As most of you, I have a very long list of books I want to read. Whenever someone tells me their favorite book (ever or of the year), that book gets bumped up to the top of the list. That was the case for Betty! Historical fiction based on the life of McDanie’s mother, Betty tells the story of Betty Carpenter. Betty is the sixth of eight children born to a Cherokee father and a white mother. Set in 1960s Ohio (once the family settles down), you witness the racism Betty and her family experience from the community but you also see the beautiful ways in which Betty’s father passes down the traditions and values of the Cherokee people to his children, especially Betty who he endearingly calls Little Indian. There is a lot of heavy stuff in the book–sexual violence, deaths, drugs. Betty is resilient and strong as these events happen or as she learns about them.

I am not sure exactly how I can describe Betty but I couldn’t stop talking about it while reading it. I imagine I’ll continue to talk about it for a while.

Romancing Mr Bridgerton by Julia Quinn – 4 stars

Okay–this might be my favorite Bridgerton book so far! It is just cute. You become pretty invested in the relationship between Colin Bridgerton (the third Bridgerton child) and Penelope Featherington (a dear friend of Eloise Bridgerton aka child #5) if you watch the Netflix show. Spoiler alert: Penelope’s unrequited crush on Colin is requited—eventually, some time after she and everyone was convinced than Penelope will be a spinster forever. I enjoyed the book not just because of two cute people becoming an item and doing sexy things together but also because Penelope is an interesting and intelligent woman who really is equal to and complimentary to Colin. I am already excited for the Netflix adaptation of this book.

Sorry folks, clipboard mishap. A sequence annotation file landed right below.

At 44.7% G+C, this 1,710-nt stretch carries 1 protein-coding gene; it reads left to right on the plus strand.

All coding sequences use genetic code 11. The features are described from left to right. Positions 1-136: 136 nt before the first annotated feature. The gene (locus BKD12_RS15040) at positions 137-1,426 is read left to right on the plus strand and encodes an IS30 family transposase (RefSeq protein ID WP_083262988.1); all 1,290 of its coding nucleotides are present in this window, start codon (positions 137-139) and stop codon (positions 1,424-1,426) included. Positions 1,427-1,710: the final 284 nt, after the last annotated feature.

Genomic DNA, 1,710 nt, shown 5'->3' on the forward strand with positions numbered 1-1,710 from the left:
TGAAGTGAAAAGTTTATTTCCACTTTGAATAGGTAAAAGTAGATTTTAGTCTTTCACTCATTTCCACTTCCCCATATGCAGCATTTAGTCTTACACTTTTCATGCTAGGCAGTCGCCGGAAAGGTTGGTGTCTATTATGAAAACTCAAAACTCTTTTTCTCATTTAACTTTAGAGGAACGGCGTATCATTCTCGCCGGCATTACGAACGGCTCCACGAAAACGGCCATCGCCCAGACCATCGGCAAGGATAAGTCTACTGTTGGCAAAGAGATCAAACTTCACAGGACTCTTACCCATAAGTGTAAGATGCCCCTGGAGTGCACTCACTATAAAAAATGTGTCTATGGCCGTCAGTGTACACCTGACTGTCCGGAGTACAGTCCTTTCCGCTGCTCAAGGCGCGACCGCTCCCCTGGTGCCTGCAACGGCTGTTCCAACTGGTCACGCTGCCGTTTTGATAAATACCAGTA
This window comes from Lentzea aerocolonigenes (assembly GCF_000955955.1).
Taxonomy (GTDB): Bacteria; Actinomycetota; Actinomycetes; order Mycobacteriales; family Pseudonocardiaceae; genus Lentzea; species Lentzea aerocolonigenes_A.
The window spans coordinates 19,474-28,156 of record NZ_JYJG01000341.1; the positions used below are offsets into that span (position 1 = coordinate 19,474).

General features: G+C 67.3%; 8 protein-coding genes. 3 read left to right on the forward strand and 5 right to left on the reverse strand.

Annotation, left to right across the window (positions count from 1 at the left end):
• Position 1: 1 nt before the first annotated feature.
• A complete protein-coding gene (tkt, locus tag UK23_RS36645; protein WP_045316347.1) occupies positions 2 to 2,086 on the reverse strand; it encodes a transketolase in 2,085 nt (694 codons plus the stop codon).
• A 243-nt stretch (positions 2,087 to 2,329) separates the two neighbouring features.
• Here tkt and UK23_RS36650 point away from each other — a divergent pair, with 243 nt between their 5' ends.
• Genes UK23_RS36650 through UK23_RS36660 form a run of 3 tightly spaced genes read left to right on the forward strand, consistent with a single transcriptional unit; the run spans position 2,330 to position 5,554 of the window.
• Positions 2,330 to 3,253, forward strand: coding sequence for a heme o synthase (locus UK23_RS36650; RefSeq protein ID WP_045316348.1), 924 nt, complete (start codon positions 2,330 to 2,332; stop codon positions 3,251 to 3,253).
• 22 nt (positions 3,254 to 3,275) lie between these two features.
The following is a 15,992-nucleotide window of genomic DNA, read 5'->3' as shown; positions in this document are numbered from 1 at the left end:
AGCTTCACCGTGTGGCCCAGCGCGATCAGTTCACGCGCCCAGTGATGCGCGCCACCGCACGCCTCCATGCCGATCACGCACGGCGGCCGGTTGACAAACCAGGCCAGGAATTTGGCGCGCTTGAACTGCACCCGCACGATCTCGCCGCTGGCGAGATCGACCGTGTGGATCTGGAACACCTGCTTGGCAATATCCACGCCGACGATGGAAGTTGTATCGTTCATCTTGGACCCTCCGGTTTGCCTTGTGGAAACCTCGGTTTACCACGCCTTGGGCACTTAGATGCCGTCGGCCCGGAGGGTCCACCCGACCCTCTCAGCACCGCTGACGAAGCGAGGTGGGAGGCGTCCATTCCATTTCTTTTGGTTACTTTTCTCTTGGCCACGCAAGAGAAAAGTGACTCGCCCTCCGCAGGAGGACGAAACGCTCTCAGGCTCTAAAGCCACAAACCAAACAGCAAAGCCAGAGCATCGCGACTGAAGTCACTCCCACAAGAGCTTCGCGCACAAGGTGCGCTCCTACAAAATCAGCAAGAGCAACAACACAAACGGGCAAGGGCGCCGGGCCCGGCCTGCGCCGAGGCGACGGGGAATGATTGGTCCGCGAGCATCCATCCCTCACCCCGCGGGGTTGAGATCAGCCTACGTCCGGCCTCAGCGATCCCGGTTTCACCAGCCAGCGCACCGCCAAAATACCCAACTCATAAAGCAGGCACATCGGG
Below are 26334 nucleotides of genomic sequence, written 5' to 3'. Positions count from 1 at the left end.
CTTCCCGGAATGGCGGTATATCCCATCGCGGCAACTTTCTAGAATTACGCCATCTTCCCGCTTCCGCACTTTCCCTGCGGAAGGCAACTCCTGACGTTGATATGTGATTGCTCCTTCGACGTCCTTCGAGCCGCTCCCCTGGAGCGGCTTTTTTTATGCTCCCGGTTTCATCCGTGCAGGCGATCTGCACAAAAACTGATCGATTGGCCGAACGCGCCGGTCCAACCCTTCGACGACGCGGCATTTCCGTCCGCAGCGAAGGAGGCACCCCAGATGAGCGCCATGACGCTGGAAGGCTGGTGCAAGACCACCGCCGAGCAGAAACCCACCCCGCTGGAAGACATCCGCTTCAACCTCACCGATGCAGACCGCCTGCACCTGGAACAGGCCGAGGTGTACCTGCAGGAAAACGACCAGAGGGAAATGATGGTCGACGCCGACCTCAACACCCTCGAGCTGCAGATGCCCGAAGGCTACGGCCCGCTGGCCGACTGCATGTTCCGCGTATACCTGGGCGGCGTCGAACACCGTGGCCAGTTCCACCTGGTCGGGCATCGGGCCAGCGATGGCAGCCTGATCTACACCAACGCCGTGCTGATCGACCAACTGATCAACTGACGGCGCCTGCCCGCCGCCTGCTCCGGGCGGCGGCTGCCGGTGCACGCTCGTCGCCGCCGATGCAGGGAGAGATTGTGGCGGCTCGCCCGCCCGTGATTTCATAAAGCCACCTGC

Beartown by Fredrik Backman – 3.5 stars

I recently read a couple of books by Fredrik Backman and enjoyed them. He has a very distinctive voice and style of writing, but for some reason, I didn’t get much of that from Beartown. Beartown is a hockey town where there really isn’t much of anything left—jobs, schools, or hope. The junior hockey team has been a success, and their potential national championship win could mean a new future for Beartown. Living up to the reputation of being a hockey town, almost everyone is passionate about hockey from the players to the coaches to the parents. The anticipated final game is halfway through the book as the second half of the book revolves around an act of violence inflicted by one of the hockey players.

While I liked and respected many of the characters, I feel like I didn’t get to know them the way I did the characters in A Man Called Ove or Anxious People. One of my favorite parts about Fredrik Backman are the ways in which he creates characters with personalities that you understand and love despite their flaws. Beartown was missing the subtleties that make big impact for me while reading Backman books, and it just didn’t do it for me.

What is your favorite book from this month?